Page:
The long-run data for Western nations do seem to support the Kuznets inverse-U hypothesis, but studies of the phenomenon in Less Developed Countries (LDCS) produced conflicting results because of methodological problems. Because of the “…absence of time-series information for most LDC, researchers have to test a longitudinal phenomenon with cross-sectional data. …Drawing conclusions from cross-sectional data for a time-series phenomenon is fraught with hazards” (Tadaro, 1994, p. 155). Using longitudinal data from 1960 to 1988, Park and Bratt examined the relationship between global inequality and global economic development. The outcome of these studies supported Kuznets’ inverted U-hypothesis. Similarly, studies by such authors as Randolph and Lott (1993), Ram (1995), Jha (1996), and Fielding and Torres (2005), examined the relationship for a group of developed and developing countries worldwide and the results conformed to Kuznets’ hypothesis. Chang and Ram (2000) found that high economic growth is associated with low income inequality at all levels of income. Examined in the globalization era, Bhatta’s (2002) study examined the relationship of 120 countries by using a time series approach. The result of his empirical study showed that there was a downward trend of global income inequality for the period of 1960 to 1989. On the other hand, Deininger and Squire (1998) have found that unlike the Kuznets hypothesis, they found that there is no significant relationship between growth and changes in income inequality.

Factor price equalization (FPE) is an economic theory that originated out of the Heckscher-Ohlin (H-O) model. Simply stated “when the prices of the output goods are equalized between countries as they move to free trade, then the prices of the factors (capital and labor) will also be equalized between countries” (Suranovic, 2006). Therefore, using the factor price equalization theorem, Solow (1956) developed the income convergence model or the inequality-decreasing effects across economies in a perfectly competitive market. That is, once free trade is allowed to set the prices of factors, capital and labor are likely to be relatively equal between countries that follow free competition. However, Jeong’s study of Thailand supports Kuznets’ hypothesis that income gaps had divergence then convergence trending over the 1976 to 1996 period (2008). There is a wage differential between unskilled and skilled workers. Wage inequality between workers with higher education and those with primary and secondary education for 18 Latin American countries for the period of 1980 to 1998 shows that there is wide wage inequality in terms of returns to human capital. On the other hand, the privatization of state enterprises and peasant’s access to factor endowments such as land and capital narrows wage differentials (see for example, Behrman, 2000, Lu, 2008).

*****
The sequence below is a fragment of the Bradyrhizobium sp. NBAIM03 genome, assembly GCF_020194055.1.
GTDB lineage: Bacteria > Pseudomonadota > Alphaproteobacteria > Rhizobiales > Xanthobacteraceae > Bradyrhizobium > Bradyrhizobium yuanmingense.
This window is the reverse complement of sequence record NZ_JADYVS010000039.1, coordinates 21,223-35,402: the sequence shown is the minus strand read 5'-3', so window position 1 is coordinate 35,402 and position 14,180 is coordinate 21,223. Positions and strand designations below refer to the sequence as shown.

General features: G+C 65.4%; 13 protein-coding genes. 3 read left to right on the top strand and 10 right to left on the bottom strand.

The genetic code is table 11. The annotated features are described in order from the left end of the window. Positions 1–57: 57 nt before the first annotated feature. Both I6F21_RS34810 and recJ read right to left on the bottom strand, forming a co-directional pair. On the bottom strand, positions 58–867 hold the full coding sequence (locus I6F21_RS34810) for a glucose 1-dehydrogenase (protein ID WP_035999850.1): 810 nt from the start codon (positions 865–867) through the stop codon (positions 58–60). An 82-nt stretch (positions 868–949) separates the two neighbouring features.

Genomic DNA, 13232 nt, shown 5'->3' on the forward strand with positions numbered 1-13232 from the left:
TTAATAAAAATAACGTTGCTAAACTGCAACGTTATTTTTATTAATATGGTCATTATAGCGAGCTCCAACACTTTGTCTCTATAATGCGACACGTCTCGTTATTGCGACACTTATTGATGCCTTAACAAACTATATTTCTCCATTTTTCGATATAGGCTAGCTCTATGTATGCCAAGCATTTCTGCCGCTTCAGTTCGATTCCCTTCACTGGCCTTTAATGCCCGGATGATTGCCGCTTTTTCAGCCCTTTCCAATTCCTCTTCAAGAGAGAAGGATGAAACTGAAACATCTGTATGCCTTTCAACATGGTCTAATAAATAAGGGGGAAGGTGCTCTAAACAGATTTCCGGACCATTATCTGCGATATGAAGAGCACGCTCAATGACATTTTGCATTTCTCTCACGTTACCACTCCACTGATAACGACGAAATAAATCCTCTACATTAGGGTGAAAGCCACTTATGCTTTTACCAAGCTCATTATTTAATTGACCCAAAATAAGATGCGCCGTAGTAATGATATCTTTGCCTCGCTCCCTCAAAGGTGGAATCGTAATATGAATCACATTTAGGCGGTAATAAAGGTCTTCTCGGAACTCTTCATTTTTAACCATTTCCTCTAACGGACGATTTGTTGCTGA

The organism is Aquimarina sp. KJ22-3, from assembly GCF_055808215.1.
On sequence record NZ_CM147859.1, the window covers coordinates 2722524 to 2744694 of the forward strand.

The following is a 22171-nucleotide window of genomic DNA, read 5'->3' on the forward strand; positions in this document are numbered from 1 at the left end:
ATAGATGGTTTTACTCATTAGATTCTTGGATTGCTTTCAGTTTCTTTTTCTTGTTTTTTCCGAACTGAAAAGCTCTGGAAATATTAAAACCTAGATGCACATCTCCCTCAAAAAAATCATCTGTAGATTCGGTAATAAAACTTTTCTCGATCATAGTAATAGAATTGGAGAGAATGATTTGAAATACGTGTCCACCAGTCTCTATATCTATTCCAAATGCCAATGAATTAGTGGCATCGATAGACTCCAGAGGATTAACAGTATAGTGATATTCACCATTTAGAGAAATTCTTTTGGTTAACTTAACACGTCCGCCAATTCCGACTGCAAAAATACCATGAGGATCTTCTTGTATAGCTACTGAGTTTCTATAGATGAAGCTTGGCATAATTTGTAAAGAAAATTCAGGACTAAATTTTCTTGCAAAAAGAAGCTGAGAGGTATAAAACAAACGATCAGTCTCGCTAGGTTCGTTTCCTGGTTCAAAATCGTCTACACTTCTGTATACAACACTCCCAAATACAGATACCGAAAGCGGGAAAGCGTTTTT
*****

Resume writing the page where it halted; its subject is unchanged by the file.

The lesson that can be learned from the literature survey is that empirical studies confirm Kuznets’ inverted U-curve hypothesis. That is, in the short run with the increase of per capita income, income inequality will diverge. A number of intra-national studies also show that trade is associated with increased income inequality in the industrial sector (see for example Beyer et al. 1999). Contrary to Kuznets’ hypothesis, while the results of income convergence is nebulous, on the surface a substantial reform of land ownership, the privatization of state enterprises, and improvement of human capital seem to result in a decrease in income equality. If the Gini coefficient of countries where there is substantial economic reform such South Africa (0.65), Singapore (0.63), China (0.48), Mauritius (0.42), and South Korea (0.39) respectively, to say with certainty that Ethiopia’s Gini coefficient is 0.29 seems to be based on some type of methodological error, even though Ethiopia has shown an increase in economic growth for the last seven years.

Over the last twenty years, Ethiopia has gone through various structural changes which included reforms in land redistribution, investment in quantitative educational programs, limited privatization schemes, some types of outward-oriented economic reform, reforms in the composition and compensation of the labor market, etc. The reforms in many sectors have changed the allocation of resources and payment structure which affected income distribution in Ethiopia. For example, as indicated above, over the last decade, absolute poverty in Ethiopia has been reduced. Unless the Ethiopian population is experiencing extreme poverty that is undetected, or the economy is completely controlled and managed by the state inducing minimal differences in wages and salaries, or instituting poverty-reducing public programs, though inconclusive, the economic literature does not seem to support Ethiopia’s Gini coefficient of 0.29 which is far below the Gini coefficient of newly industrialized countries. Therefore, the policy implication of this study is that the study that gave the entire world an impression that Ethiopia’s Gini coefficient is 0.29 needs to be replicated by other economists in order to confirm or invalidate the study and determine if it was based on sound methodology and reliable data.